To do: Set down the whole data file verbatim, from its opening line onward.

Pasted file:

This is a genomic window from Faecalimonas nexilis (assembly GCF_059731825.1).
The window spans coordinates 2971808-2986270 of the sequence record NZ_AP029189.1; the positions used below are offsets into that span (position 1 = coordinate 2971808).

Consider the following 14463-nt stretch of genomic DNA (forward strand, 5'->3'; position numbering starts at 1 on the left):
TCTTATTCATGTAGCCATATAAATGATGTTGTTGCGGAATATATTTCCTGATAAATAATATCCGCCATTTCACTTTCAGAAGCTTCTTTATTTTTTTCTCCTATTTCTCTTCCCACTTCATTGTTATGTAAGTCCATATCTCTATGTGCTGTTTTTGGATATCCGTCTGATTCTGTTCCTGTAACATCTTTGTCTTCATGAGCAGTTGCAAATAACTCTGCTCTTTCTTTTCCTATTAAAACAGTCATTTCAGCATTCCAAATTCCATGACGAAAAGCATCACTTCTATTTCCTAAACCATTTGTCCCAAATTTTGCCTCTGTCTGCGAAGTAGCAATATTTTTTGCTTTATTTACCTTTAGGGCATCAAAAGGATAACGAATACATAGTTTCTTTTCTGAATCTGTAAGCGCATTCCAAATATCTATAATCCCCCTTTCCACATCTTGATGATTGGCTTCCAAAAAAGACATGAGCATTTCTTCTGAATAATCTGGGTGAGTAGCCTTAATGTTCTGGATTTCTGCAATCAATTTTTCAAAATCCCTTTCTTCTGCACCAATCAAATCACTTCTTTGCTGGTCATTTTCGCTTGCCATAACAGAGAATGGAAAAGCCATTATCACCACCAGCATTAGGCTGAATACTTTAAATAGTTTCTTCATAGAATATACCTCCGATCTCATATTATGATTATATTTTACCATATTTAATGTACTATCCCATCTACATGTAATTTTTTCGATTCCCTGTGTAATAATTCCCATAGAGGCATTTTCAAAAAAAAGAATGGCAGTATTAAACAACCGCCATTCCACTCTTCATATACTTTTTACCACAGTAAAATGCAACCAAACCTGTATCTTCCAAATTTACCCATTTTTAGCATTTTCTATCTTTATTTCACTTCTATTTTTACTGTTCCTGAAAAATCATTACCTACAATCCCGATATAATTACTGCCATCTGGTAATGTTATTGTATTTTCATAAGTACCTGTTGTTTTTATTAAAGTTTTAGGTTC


This is a genomic window from Faecalimonas nexilis (assembly GCF_059731825.1).
The window spans coordinates 2971808-2986270 of the sequence record NZ_AP029189.1; the positions used below are offsets into that span (position 1 = coordinate 2971808).

Consider the following 14463-nt stretch of genomic DNA (forward strand, 5'->3'; position numbering starts at 1 on the left):
TCTTATTCATGTAGCCATATAAATGATGTTGTTGCGGAATATATTTCCTGATAAATAATATCCGCCATTTCACTTTCAGAAGCTTCTTTATTTTTTTCTCCTATTTCTCTTCCCACTTCATTGTTATGTAAGTCCATATCTCTATGTGCTGTTTTTGGATATCCGTCTGATTCTGTTCCTGTAACATCTTTGTCTTCATGAGCAGTTGCAAATAACTCTGCTCTTTCTTTTCCTATTAAAACAGTCATTTCAGCATTCCAAATTCCATGACGAAAAGCATCACTTCTATTTCCTAAACCATTTGTCCCAAATTTTGCCTCTGTCTGCGAAGTAGCAATATTTTTTGCTTTATTTACCTTTAGGGCATCAAAAGGATAACGAATACATAGTTTCTTTTCTGAATCTGTAAGCGCATTCCAAATATCTATAATCCCCCTTTCCACATCTTGATGATTGGCTTCCAAAAAAGACATGAGCATTTCTTCTGAATAATCTGGGTGAGTAGCCTTAATGTTCTGGATTTCTGCAATCAATTTTTCAAAATCCCTTTCTTCTGCACCAATCAAATCACTTCTTTGCTGGTCATTTTCGCTTGCCATAACAGAGAATGGAAAAGCCATTATCACCACCAGCATTAGGCTGAATACTTTAAATAGTTTCTTCATAGAATATACCTCCGATCTCATATTATGATTATATTTTACCATATTTAATGTACTATCCCATCTACATGTAATTTTTTCGATTCCCTGTGTAATAATTCCCATAGAGGCATTTTCAAAAAAAAGAATGGCAGTATTAAACAACCGCCATTCCACTCTTCATATACTTTTTACCACAGTAAAATGCAACCAAACCTGTATCTTCCAAATTTACCCATTTTTAGCATTTTCTATCTTTATTTCACTTCTATTTTTACTGTTCCTGAAAAATCATTACCTACAATCCCGATATAATTACTGCCATCTGGTAATGTTATTGTATTTTCATAAGTACCTGTTGTTTTTATTAAAGTTTTAGGTTC